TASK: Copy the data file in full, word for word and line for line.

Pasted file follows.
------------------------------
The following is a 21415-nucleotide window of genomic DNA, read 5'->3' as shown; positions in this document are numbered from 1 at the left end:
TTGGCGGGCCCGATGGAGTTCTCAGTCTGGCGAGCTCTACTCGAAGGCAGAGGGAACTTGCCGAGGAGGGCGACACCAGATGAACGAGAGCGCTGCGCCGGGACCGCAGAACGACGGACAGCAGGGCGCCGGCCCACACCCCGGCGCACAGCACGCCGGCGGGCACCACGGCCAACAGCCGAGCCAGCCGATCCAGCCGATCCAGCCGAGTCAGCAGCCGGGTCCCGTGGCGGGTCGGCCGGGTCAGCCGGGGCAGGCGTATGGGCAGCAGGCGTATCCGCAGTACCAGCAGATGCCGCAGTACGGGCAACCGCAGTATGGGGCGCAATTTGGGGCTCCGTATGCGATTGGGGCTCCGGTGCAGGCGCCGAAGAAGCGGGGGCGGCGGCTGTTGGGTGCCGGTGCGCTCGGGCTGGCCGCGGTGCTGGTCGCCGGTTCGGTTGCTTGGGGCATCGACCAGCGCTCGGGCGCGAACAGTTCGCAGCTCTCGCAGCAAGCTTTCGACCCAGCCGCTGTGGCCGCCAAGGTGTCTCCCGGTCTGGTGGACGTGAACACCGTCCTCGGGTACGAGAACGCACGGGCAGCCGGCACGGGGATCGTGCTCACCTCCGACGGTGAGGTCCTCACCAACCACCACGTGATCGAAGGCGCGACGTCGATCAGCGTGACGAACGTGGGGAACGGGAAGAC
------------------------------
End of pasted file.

The following is a 21415-nucleotide window of genomic DNA, read 5'->3' as shown; positions in this document are numbered from 1 at the left end:
TTGGCGGGCCCGATGGAGTTCTCAGTCTGGCGAGCTCTACTCGAAGGCAGAGGGAACTTGCCGAGGAGGGCGACACCAGATGAACGAGAGCGCTGCGCCGGGACCGCAGAACGACGGACAGCAGGGCGCCGGCCCACACCCCGGCGCACAGCACGCCGGCGGGCACCACGGCCAACAGCCGAGCCAGCCGATCCAGCCGATCCAGCCGAGTCAGCAGCCGGGTCCCGTGGCGGGTCGGCCGGGTCAGCCGGGGCAGGCGTATGGGCAGCAGGCGTATCCGCAGTACCAGCAGATGCCGCAGTACGGGCAACCGCAGTATGGGGCGCAATTTGGGGCTCCGTATGCGATTGGGGCTCCGGTGCAGGCGCCGAAGAAGCGGGGGCGGCGGCTGTTGGGTGCCGGTGCGCTCGGGCTGGCCGCGGTGCTGGTCGCCGGTTCGGTTGCTTGGGGCATCGACCAGCGCTCGGGCGCGAACAGTTCGCAGCTCTCGCAGCAAGCTTTCGACCCAGCCGCTGTGGCCGCCAAGGTGTCTCCCGGTCTGGTGGACGTGAACACCGTCCTCGGGTACGAGAACGCACGGGCAGCCGGCACGGGGATCGTGCTCACCTCCGACGGTGAGGTCCTCACCAACCACCACGTGATCGAAGGCGCGACGTCGATCAGCGTGACGAACGTGGGGAACGGGAAGAC